University of Rochester Medical Center scientists are testing a new approach to speed a patient's recovery of blood counts during a vulnerable period after a stem-cell transplant, according to a study published in the journal Stem Cells.
Laura M. Calvi, M.D., and Rebecca L. Porter, an M.D./Ph.D. student in Calvi's lab, reported that prostaglandin E2 (PGE2), a drug previously used to treat stomach ulcers, boosts blood production following an assault on the bone marrow from radiation or chemotherapy. Although their study was done in mice, Calvi believes it has significance for patients in the future.
"Our research suggests exciting potential to remedy myelosuppression," said Calvi, an associate professor of Medicine at URMC, with a special interest in endocrine/metabolism and the way blood stem cells behave. "During the first six weeks or so after a transplant, patients can easily acquire serious infections due to low blood counts. It's during this window that we're investigating new opportunities for replenishing cells in the bone marrow, and understanding the mechanisms by which this occurs."
Stem cell transplants, also known as bone marrow transplants or peripheral blood transplants, can be life-saving therapies for people with leukemia, other blood cancers, or blood disorders. The James P. Wilmot Cancer Center at URMC performs about 120 transplants a year, making it the largest program in western New York.
Blood stem cells mostly live in the bone marrow (spongy center of bones) where they divide or stay quiet, mature, and then enter the blood stream, or die. Many things influence the behavioral choices of these cells. And when leukemia, certain types of lymphoma, or injury from chemo and radiation destroys blood stem cells, a transplant offers a fresh replacement.
However, wiping out blood cells (healthy cells and cancer) during the transplant process also presents grave risks for the patient. Transplant success is partly determined by whether the body can remake adequate numbers of new hematopoietic stem cells by spurring them from their usual, quiet state.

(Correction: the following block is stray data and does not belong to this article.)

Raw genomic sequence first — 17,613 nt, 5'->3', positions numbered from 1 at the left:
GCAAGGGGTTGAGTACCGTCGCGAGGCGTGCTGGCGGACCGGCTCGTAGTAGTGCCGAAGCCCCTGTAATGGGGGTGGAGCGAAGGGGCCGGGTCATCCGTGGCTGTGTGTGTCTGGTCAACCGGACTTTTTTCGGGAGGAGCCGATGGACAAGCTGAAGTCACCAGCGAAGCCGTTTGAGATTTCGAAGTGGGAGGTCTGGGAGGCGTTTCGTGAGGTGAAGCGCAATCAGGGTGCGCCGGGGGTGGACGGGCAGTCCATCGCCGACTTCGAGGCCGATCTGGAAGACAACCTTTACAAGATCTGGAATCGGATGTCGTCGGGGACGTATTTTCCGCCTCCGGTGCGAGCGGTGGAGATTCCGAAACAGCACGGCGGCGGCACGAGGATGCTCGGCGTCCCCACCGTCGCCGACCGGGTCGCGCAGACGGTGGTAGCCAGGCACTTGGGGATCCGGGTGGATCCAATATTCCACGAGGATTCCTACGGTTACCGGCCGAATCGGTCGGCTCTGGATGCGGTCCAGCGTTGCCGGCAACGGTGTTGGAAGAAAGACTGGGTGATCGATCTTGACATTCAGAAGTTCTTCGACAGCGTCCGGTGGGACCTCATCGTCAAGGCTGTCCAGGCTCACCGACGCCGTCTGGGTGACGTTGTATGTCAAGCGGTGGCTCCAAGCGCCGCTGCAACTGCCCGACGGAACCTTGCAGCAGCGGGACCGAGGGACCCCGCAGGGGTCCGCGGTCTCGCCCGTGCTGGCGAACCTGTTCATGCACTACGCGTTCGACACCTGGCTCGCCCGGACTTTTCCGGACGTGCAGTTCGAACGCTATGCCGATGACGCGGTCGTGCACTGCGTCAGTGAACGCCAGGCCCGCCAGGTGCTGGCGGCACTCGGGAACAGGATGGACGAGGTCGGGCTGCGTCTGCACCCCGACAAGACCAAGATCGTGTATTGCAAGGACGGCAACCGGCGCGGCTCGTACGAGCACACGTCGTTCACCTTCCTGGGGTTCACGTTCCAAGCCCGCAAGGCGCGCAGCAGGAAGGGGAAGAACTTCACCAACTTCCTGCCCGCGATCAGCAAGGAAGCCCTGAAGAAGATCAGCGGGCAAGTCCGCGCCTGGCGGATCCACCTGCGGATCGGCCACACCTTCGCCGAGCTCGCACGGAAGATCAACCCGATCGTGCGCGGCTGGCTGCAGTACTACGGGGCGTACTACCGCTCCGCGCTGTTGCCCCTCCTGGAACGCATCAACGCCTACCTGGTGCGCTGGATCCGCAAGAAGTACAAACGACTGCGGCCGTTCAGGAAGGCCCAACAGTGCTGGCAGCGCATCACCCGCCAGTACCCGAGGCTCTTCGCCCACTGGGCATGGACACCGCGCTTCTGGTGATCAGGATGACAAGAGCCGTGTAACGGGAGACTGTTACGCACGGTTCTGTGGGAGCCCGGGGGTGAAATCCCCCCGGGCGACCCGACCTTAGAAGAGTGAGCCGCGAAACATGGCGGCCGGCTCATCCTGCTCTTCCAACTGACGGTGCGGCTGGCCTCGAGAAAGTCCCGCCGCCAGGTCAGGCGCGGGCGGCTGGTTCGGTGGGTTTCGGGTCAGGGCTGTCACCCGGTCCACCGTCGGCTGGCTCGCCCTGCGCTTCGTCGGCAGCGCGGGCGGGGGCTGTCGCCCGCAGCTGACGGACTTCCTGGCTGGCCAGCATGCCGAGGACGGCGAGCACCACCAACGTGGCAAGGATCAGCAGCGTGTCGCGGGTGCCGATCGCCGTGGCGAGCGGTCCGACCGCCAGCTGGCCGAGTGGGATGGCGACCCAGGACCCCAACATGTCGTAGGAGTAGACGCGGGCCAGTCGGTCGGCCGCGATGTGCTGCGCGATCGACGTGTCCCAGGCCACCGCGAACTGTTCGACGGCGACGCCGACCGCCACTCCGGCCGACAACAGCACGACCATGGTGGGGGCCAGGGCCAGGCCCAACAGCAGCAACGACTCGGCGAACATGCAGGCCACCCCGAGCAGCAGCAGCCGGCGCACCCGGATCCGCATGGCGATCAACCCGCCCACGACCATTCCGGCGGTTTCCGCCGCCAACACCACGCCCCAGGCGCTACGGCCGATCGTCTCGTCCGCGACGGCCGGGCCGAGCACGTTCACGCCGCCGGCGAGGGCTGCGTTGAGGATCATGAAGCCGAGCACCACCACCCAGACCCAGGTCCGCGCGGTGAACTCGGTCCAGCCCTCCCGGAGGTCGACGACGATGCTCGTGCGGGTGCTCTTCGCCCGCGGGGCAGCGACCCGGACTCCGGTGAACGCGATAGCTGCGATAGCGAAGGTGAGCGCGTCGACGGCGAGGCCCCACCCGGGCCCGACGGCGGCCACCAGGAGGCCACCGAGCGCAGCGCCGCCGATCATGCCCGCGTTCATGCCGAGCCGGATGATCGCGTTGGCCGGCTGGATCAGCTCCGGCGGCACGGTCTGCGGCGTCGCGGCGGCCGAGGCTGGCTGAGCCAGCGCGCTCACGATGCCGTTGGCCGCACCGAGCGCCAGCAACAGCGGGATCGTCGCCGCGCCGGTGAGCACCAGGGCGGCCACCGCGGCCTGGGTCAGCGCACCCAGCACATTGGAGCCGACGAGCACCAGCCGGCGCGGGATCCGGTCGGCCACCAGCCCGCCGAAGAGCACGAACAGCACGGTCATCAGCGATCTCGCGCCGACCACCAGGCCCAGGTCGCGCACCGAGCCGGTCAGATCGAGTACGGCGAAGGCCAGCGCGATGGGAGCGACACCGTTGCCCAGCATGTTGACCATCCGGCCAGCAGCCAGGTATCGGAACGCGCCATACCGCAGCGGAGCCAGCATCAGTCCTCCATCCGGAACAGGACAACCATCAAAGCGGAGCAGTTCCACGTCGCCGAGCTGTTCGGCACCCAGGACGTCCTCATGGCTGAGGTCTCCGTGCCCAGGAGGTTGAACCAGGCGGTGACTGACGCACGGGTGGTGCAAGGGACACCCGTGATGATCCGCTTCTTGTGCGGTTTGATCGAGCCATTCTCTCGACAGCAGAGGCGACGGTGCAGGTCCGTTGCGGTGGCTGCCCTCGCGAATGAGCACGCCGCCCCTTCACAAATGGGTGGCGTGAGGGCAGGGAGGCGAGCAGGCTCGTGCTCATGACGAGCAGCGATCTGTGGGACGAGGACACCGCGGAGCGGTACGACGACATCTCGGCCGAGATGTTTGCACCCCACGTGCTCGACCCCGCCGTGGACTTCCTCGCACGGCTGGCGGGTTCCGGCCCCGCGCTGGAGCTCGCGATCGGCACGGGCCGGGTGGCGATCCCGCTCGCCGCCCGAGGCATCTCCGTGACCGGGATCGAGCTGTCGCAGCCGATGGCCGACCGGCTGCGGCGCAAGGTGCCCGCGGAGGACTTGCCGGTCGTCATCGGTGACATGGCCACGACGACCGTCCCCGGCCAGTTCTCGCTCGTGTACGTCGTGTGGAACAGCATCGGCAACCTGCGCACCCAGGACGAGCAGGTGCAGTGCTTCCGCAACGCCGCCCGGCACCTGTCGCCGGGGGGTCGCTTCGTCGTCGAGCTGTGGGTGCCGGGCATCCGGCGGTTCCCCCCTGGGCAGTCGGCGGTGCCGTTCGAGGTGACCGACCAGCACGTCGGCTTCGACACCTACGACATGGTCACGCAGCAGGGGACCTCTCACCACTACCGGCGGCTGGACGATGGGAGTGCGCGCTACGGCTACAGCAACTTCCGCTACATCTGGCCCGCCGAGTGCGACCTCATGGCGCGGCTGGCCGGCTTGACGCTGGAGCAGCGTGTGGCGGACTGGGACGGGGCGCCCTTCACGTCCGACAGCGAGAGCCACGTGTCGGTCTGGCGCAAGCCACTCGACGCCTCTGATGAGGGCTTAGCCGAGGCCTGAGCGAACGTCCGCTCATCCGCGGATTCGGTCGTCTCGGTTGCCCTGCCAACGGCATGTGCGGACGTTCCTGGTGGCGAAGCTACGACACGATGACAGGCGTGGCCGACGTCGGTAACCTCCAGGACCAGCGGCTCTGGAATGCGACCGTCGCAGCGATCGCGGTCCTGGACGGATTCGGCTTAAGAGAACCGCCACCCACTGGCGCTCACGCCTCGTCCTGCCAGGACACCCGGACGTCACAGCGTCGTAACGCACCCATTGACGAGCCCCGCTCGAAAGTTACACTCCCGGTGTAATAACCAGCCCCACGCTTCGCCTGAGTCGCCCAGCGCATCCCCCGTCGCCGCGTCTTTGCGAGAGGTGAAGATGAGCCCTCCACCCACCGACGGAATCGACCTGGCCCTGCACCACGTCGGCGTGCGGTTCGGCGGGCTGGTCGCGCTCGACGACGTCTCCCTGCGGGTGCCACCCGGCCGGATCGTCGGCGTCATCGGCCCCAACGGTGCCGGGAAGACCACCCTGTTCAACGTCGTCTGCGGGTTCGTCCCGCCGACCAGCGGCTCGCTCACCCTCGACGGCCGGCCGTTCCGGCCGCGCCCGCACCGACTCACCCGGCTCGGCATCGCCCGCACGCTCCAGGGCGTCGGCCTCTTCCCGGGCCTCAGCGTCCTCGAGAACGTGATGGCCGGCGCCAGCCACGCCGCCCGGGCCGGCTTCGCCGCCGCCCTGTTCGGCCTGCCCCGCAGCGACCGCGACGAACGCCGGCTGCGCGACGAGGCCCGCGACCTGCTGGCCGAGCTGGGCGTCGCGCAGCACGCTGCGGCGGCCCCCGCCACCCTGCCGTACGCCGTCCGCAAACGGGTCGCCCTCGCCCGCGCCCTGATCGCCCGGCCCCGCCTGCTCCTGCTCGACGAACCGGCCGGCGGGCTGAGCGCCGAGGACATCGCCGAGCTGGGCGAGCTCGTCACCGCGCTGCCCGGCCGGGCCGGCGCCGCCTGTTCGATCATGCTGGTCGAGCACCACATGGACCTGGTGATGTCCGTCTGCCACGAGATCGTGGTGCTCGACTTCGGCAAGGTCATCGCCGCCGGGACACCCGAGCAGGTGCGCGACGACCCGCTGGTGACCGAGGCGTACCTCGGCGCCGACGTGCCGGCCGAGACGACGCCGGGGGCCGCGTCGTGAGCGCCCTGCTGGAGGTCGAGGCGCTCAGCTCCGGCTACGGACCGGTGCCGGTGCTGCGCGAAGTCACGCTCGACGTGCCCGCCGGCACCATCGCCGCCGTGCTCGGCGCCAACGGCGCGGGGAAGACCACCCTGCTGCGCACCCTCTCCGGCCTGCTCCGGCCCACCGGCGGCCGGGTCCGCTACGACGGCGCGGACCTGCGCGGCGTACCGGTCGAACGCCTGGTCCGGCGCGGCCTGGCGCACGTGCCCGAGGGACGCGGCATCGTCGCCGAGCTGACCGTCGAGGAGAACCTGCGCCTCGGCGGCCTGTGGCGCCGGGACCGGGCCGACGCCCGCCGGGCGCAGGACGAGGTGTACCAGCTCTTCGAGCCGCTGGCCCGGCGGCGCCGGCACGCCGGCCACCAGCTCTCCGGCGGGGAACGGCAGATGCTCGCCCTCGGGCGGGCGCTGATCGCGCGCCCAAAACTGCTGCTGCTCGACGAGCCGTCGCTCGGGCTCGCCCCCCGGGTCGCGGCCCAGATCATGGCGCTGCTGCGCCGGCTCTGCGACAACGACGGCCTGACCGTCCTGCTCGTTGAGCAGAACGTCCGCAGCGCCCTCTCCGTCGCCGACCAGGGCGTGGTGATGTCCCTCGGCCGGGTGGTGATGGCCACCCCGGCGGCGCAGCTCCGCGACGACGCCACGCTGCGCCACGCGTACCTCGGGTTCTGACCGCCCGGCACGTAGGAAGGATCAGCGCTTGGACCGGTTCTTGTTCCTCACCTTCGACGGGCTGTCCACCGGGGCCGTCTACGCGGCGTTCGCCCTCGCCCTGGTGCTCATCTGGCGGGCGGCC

Calvi's research discovered that early treatment with PGE2 not only accelerated blood cell recovery, but protected the surrounding microenvironment to stimulate production of the newly transplanted cells. In fact, one of the most promising aspects of the research was the observed activity in the marrow microenvironment, she said.
Prostaglandin is a hormone normally produced in the body, and during radiation or chemotherapy the hormone rushes in to mediate the inflammatory response. Prostaglandin usually remains elevated for about six days. During this time, the bone marrow begins to recover slowly on its own. However, Calvi's research also showed that feeding the PGE2 drug compound to mice seemed to offer an additional benefit during this time, by changing the marrow's environment to make it more supportive of faster and better blood cell production.
In fact, early treatment with PGE2 expanded blood cells in several different ways: Not only did the drug increase proliferation of new, healthy blood cells, but it slowed the death of cells being rapidly killed off during the response to radiation injury.
"Having the ability to manipulate the function of hematopoietic stem cells in this context offers new and meaningful approaches for the clinic," Calvi said. "Patients face very serious consequences when the bone marrow doesn't make enough platelets and other blood cells, and few options are currently available to aid the recovery."